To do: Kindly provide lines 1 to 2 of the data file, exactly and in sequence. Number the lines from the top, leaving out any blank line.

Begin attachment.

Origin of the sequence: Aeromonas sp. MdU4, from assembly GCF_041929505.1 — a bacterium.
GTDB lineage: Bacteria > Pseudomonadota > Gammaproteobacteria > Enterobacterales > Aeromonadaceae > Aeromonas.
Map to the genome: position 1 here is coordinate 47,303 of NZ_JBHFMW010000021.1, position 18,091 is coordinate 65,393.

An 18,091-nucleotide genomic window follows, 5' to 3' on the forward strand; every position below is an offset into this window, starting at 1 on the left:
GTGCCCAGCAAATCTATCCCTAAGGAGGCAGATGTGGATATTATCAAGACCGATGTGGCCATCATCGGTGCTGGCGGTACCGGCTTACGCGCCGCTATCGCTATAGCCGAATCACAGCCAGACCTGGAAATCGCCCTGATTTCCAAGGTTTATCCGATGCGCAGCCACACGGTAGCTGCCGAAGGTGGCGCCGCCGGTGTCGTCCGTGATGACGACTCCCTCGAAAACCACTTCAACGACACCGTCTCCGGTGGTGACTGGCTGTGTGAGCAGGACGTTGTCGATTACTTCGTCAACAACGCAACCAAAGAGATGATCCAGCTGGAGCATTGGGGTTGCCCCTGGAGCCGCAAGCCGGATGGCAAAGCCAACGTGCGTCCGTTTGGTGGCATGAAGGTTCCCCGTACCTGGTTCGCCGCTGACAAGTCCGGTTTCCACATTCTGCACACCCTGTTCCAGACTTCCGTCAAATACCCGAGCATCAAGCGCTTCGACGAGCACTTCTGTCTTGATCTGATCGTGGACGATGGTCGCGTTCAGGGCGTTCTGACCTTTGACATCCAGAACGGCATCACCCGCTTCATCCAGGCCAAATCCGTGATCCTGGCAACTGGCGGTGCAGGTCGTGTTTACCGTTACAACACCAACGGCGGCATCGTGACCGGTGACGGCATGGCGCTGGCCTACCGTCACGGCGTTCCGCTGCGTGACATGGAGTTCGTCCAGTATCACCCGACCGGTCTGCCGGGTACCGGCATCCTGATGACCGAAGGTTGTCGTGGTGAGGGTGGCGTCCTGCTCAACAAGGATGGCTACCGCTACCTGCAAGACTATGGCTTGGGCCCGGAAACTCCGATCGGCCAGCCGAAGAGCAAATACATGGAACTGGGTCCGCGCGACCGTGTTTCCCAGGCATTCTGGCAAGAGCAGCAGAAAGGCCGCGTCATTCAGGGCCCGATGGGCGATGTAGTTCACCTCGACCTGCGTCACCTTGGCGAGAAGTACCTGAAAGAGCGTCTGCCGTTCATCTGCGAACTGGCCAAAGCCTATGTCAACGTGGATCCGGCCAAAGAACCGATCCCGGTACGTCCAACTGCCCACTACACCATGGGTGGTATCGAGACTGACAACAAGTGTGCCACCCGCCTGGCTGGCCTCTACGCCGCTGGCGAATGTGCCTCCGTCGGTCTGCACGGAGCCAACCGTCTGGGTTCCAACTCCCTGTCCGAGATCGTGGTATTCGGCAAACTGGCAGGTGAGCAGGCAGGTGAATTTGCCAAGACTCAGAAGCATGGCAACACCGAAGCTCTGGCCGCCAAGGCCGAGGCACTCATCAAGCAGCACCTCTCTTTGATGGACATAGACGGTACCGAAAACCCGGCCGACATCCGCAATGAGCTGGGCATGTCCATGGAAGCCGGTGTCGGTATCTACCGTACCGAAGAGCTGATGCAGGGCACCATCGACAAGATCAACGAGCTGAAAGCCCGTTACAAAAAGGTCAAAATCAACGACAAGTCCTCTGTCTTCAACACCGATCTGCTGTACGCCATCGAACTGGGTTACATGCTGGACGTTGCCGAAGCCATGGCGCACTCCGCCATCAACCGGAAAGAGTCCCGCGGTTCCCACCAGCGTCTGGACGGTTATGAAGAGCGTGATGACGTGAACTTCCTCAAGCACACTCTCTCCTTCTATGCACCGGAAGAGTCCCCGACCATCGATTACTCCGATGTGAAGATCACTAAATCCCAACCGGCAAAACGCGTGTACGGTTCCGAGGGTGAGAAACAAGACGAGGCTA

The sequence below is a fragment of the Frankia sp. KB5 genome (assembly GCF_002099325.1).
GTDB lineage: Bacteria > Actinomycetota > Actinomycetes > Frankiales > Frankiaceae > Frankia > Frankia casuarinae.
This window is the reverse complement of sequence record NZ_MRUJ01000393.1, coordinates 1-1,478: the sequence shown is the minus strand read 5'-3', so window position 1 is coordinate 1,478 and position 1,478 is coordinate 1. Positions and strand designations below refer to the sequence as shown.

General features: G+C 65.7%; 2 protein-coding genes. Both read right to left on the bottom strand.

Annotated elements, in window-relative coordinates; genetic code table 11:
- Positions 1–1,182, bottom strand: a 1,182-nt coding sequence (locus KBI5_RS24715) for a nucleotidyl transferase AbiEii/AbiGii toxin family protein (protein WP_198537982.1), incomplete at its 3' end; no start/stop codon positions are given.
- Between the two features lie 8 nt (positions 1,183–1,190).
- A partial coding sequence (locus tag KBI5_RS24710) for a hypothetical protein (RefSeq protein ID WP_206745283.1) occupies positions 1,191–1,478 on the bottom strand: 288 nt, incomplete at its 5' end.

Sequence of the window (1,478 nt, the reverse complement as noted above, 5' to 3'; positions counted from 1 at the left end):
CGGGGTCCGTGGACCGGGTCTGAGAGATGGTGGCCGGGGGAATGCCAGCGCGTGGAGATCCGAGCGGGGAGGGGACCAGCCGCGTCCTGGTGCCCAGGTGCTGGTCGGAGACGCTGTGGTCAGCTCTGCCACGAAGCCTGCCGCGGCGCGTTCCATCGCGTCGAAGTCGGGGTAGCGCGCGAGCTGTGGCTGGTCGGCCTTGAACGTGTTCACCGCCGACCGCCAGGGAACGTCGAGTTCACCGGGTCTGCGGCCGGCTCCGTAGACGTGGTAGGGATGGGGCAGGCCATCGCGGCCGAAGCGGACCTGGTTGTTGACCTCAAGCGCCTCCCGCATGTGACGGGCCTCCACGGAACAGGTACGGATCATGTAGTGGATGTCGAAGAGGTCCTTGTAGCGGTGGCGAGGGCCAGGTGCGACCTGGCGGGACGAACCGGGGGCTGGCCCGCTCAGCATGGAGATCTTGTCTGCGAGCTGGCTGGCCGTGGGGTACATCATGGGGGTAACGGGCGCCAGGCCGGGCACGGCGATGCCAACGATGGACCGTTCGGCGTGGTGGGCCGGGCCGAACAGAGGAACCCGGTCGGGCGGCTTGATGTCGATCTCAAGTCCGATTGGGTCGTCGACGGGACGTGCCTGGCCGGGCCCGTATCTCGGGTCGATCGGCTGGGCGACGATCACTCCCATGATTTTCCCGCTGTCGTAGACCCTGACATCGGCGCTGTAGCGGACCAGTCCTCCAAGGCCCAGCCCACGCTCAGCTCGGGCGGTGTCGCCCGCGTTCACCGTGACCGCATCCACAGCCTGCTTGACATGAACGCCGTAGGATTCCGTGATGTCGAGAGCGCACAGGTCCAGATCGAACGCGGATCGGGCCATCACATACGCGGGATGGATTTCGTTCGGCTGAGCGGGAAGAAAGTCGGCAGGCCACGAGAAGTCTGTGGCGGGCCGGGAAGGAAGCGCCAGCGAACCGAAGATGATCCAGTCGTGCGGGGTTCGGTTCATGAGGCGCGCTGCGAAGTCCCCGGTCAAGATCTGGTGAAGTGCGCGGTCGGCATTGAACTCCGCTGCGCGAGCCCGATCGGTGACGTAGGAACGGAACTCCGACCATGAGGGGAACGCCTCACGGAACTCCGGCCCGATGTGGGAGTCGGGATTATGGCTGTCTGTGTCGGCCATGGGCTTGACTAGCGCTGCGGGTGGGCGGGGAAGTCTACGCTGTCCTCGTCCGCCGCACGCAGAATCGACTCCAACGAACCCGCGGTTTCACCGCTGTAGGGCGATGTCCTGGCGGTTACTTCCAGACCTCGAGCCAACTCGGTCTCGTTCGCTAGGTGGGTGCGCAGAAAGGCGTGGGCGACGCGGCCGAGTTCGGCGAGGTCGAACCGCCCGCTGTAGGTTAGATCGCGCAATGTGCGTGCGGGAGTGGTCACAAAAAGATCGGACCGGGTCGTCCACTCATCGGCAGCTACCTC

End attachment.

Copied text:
Origin of the sequence: Aeromonas sp. MdU4, from assembly GCF_041929505.1 — a bacterium.
GTDB lineage: Bacteria > Pseudomonadota > Gammaproteobacteria > Enterobacterales > Aeromonadaceae > Aeromonas.